Forbearance programs provide financial assistance during times of hardship. Many banks and credit card issuers have forbearance programs for special circumstances, and most offer these programs in times of crisis such as the current coronavirus pandemic.
With so many people experiencing layoffs and cutbacks right now, accepting forbearance from your credit card issuer may seem like an obvious choice. But the financial relief may not come without a price. Let’s explore the pros and cons of credit card forbearance programs to help you determine the right path for your current situation.
What Are Credit Card Forbearance Programs?
Forbearance programs temporarily relieve some financial obligations on your credit card. The programs vary by provider and circumstance. They may include: waiving fees on your account, offering payment extensions, extending your line of credit, refunding interest for one or more billing cycles, or other measures.
Credit card forbearance is particularly common during large-scale crises, such as a natural disaster or a national financial hardship. Several credit card companies are currently offering forbearance programs for the COVID-19 outbreak, including American Express, Citi, Capital One and Discover.
Forbearance Is NOT Credit Forgiveness
Forbearance is not the same as credit forgiveness. No portion of your debt is forgiven or waived; only fees and interest associated with it. If your credit card provider allows you to skip a payment in forbearance, you will still need to eventually make that payment. Forbearance is simply a means of short-term relief.
Advantages of Forbearance Programs
The biggest advantage to accepting forbearance is that it frees up money during a time of need. If you are without a job due to a personal hardship, a single payment extension could make a big difference. If your income is temporarily reduced, having a lower minimum monthly payment could relieve your stress. Your total debt will remain the same, but you will not be penalized for making a lower monthly payment.
Another benefit to credit card forbearance is that it may free up money for other debts. If your mortgage lender does not offer forbearance, having reduced credit card payments may give you the boost you need to avoid foreclosure.
Drawbacks of Forbearance Programs
The short-term relief from forbearance may lead to long-term financial issues later on, especially if you are not financially disciplined. This is particularly true for increased credit limits. An increased credit limit may lead you to make more purchases. This will result in more debt that you’ll need to repay. If you are struggling now, who is to say you will be in a better situation later on? Not only does your principal balance increase, but so does the amount of interest you pay for the debt.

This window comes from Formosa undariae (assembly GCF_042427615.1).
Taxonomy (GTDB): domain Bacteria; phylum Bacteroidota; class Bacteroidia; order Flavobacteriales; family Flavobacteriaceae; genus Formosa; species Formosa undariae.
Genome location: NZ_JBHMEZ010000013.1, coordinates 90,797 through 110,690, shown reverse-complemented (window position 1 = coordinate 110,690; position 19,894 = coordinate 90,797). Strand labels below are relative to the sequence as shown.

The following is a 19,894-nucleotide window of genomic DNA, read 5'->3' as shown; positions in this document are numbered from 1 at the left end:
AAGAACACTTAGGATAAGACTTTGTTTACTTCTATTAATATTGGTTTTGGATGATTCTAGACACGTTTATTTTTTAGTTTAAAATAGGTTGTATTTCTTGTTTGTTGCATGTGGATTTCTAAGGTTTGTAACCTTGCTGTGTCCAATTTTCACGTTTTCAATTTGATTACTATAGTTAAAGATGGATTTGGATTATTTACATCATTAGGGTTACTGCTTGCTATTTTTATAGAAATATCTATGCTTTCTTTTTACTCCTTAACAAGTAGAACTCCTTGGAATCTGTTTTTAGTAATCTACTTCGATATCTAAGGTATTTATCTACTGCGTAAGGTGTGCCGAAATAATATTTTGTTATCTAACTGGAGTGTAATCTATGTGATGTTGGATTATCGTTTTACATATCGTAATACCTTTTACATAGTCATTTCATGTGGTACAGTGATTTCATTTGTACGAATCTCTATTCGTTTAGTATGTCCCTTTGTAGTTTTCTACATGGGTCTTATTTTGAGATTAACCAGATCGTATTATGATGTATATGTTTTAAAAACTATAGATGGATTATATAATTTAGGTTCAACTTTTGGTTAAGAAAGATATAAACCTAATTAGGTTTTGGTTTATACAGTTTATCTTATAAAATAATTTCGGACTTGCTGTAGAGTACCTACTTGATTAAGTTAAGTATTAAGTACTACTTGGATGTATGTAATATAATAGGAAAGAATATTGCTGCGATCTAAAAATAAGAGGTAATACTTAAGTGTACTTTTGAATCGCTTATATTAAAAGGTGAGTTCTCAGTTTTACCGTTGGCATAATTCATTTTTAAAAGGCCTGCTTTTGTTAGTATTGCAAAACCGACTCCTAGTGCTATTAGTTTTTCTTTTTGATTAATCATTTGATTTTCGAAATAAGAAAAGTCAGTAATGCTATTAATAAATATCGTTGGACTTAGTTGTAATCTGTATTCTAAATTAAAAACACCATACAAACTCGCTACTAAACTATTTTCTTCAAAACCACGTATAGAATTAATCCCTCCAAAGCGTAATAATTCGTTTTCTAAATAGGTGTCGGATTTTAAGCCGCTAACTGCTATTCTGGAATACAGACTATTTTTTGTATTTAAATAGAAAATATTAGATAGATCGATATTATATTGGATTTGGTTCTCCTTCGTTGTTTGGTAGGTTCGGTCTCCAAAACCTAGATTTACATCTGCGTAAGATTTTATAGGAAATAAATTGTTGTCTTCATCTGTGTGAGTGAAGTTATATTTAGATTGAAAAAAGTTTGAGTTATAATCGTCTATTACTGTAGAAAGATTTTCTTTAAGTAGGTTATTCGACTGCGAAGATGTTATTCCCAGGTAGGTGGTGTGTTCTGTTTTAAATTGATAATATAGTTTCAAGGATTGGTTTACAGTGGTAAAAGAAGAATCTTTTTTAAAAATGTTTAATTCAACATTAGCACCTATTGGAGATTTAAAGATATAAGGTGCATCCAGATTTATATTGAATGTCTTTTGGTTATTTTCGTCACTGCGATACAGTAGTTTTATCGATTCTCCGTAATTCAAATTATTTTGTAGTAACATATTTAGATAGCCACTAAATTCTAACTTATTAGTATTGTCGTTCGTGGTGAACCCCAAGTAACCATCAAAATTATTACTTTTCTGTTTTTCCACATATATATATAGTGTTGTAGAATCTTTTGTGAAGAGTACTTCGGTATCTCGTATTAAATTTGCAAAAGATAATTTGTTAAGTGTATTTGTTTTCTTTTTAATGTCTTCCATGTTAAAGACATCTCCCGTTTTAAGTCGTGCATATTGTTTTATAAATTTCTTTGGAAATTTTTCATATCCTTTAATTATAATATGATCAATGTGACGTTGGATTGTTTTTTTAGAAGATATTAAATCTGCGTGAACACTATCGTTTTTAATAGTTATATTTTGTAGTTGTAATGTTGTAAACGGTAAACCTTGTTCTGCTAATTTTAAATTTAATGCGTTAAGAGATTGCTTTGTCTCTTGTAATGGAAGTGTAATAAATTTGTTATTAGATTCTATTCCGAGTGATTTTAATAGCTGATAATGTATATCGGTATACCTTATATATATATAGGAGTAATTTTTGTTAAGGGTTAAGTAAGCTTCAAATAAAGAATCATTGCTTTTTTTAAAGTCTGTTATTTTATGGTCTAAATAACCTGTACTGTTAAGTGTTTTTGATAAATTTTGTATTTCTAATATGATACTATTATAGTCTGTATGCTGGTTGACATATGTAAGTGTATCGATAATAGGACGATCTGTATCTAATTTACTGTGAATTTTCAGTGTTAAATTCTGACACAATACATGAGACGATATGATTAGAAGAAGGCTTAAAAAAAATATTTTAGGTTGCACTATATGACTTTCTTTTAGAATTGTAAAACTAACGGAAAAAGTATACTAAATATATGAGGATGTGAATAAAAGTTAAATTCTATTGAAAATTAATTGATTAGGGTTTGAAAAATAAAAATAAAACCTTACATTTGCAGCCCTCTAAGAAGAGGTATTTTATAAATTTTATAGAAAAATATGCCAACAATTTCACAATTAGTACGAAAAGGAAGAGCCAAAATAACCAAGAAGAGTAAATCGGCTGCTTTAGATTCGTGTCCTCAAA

Forbearance also may encourage some bad money habits. Reduced monthly payments lead to a longer repayment period, resulting in more interest over time. Payment extensions may cause cardholders to prioritize non-necessities over debt repayment, simply because the option is available. If you are susceptible to poor financial choices, it may be best to forego forbearance.
Will Forbearance Impact My Credit Score?
Forbearance will not directly affect your credit score. As long as you uphold the terms of the relief program, your payments will be reported as on-time. However, the aftermath of forbearance could impact your credit score. If a higher credit card limit leads you to make more purchases, your credit score will likely be affected since your debt utilization will increase. This is one of the most important factors in your credit score. That is why it is important to review the terms in full before deciding if forbearance is right for you.
Should I Accept Forbearance on My Credit Card?
First, talk to your credit card provider about the forbearance programs available. If you have the option to get your interest or fees waived, that will work in your favor without adding to your debt. This is especially helpful in times of a crisis. If your only option is to delay payment or make a reduced monthly payment, consider how that will affect you in the long run. Be leery of accepting an increased line of credit if you cannot repay it in a reasonable time frame. Utilize the offers available if you are in need, but don’t let a short-term decision lead to long-term financial turmoil.